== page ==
Figure 5 compares the 18-h forecast NAM TI (Fig. 5a) and DTI (Fig. 5b) output valid at 1200 UTC 25 May 2005. Both showed a maximum value in the northern Great Lakes due to the deformation and vertical wind shear near the ridge axis. DTI showed a second maximum over northwest Wisconsin to southern Minnesota, which was due to the increase in upper divergence that had occurred in the prior 6-h period in advance of the jet maximum in South Dakota. The PIREPs for the 0900–1500 UTC period (Fig. 5) indicated considerable moderate or greater turbulence in this region. Aside from the DTI maximum in southwest Minnesota, there were only minor differences between the two indices elsewhere.

A GOES water vapor image at 1215 UTC 25 May 2005 is shown in Fig. 6. Embedded convection is evident over Iowa and southwest Minnesota, with extensive transverse banding present in the cloud tops. The 1204 UTC radar display from Minneapolis (KMSP) (Fig. 7) indicated that two of the moderate or greater turbulence reports in southern Minnesota were likely associated with the convection. However, there were also numerous reports of light to moderate “chop” by aircraft approaching or departing Minneapolis–St. Paul (MSP) from/to the east at altitudes of flight level (FL) 290 (×100 ft) or lower, confirming a high threat for CAT associated with the southern DTI maximum. Radar showed no significant convection in this area.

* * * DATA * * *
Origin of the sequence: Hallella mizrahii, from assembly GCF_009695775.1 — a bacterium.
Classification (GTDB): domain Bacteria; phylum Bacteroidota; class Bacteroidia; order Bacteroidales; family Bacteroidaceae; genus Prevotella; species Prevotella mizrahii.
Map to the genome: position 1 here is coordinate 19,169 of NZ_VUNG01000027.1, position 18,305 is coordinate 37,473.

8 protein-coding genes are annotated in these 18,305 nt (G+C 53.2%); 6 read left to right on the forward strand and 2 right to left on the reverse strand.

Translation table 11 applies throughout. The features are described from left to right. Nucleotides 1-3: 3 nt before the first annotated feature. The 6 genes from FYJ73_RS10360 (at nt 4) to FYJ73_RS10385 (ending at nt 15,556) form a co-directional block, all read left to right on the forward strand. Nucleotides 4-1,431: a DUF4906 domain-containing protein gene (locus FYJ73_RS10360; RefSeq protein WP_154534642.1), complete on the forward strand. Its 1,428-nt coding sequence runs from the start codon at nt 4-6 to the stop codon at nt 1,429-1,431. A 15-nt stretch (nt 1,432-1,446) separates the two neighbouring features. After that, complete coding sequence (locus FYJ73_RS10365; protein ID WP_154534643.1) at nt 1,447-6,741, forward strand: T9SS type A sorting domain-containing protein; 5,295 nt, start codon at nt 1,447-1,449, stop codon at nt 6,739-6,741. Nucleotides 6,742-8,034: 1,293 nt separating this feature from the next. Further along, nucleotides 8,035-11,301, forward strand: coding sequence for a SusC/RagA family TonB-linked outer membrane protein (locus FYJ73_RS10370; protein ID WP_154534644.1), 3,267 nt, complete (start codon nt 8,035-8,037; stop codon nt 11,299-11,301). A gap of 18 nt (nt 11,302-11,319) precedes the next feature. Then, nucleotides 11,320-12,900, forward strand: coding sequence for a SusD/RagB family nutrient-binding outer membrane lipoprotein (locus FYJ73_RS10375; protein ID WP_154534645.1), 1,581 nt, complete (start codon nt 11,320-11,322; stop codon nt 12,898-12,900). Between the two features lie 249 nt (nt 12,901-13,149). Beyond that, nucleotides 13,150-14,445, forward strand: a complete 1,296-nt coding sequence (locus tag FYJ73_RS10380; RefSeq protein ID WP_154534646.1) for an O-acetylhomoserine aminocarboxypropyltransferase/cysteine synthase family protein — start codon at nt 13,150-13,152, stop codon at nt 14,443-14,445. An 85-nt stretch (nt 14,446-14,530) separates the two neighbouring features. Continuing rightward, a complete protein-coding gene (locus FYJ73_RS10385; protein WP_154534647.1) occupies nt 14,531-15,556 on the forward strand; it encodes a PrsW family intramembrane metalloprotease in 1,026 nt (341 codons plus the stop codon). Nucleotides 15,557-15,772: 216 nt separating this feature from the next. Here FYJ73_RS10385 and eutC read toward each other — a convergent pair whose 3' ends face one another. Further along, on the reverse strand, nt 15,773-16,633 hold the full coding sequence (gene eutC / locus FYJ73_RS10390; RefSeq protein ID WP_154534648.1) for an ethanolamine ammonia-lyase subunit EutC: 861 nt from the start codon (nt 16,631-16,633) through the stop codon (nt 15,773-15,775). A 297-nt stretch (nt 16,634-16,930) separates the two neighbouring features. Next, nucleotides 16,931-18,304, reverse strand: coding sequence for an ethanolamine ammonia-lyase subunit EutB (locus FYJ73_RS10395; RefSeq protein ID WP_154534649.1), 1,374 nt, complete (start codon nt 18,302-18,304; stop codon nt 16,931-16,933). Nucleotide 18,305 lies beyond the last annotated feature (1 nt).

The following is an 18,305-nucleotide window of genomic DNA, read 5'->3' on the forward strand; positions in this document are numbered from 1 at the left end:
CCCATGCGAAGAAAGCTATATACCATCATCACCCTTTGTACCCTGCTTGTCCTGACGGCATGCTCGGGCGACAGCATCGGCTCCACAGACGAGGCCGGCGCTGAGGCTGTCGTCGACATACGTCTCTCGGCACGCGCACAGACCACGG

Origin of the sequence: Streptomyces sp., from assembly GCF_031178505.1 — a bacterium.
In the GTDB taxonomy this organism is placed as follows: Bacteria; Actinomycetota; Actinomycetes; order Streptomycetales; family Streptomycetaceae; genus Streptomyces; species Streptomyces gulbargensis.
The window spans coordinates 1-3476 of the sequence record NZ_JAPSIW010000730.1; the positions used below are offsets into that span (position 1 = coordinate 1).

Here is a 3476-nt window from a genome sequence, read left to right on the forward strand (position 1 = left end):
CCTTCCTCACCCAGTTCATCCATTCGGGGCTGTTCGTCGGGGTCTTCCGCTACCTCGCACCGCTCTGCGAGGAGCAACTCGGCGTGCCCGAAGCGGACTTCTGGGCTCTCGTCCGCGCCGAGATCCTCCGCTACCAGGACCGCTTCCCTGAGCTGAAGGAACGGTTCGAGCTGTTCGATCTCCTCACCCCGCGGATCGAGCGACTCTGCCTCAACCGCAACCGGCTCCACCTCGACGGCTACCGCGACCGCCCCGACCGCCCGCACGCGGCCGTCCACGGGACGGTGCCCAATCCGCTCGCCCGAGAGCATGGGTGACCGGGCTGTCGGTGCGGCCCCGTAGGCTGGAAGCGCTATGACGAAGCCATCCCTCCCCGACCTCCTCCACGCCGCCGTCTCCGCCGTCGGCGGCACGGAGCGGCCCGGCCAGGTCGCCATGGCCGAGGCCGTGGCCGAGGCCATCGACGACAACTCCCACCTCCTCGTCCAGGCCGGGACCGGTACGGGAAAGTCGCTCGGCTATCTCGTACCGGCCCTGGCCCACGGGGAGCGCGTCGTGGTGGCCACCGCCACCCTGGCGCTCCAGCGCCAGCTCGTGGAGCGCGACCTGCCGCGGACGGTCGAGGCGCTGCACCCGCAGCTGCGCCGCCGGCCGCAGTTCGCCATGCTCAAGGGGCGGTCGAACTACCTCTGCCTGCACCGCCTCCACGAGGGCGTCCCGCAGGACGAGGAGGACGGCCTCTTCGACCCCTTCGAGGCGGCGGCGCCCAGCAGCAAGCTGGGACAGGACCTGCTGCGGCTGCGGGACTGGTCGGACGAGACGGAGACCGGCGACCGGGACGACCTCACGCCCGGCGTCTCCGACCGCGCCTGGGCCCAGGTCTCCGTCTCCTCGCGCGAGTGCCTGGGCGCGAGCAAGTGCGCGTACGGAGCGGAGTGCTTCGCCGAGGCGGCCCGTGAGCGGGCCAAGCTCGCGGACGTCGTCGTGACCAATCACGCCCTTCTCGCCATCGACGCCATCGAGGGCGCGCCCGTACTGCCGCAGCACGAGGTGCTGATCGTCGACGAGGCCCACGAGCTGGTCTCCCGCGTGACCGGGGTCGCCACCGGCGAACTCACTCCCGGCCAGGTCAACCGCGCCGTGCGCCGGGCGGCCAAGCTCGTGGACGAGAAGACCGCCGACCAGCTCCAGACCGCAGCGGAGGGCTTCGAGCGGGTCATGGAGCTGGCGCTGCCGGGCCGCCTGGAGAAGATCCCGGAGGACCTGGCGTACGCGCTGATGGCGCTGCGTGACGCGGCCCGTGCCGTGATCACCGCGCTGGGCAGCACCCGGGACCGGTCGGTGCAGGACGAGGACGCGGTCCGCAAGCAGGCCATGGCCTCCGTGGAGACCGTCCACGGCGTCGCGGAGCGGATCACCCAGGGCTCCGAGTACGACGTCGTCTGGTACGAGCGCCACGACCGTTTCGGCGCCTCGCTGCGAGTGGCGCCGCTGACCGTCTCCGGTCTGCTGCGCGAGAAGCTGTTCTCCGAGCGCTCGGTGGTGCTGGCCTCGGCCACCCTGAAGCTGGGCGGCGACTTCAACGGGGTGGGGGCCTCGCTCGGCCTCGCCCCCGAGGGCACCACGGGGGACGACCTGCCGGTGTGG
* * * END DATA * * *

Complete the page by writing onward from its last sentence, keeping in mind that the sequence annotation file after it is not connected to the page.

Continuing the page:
5. Verification

a. Data and procedures

Evaluation of the DTI algorithm was completed by comparing PIREP turbulence intensity codes with RUC-2 model gridpoint values of the 6-h forecast of both DTI and the legacy TI. Data were collected for occurrences of light or greater turbulence intensity, and also for null (smooth) occurrences. The index value nearest the turbulence report was used for each data pair. Some manual interpolation was required in regions of strong gradients. Negative gridpoint values were rounded up to zero, and assumed to represent nonturbulent conditions.

Verification metrics such as the probability of detection of both turbulent (PODy) and smooth conditions (PODn), and the true skill statistic (TSS = PODy + PODn − 1) were then produced and compared for the two algorithms using various index thresholds (0, 1, 2, 4, 6, 8, 10, and 16) as turbulence discriminators. The TSS measures the ability of a diagnostic index to discriminate between “yes” and “no” turbulence forecasts. Common verification metrics such as FAR, critical success index (CSI), and bias are not considered to be appropriate for use with PIREPs since their values change as the numbers of yes or no PIREPs change (Brown and Young 2000). Plots of PODy versus 1 − PODn for all thresholds were used to create a relative operating characteristic (ROC) diagram (Mason and Graham 1999). ROC curves allow a user to determine the optimum threshold value of an index that results in the best PODy with a corresponding acceptably low value of 1 − PODn.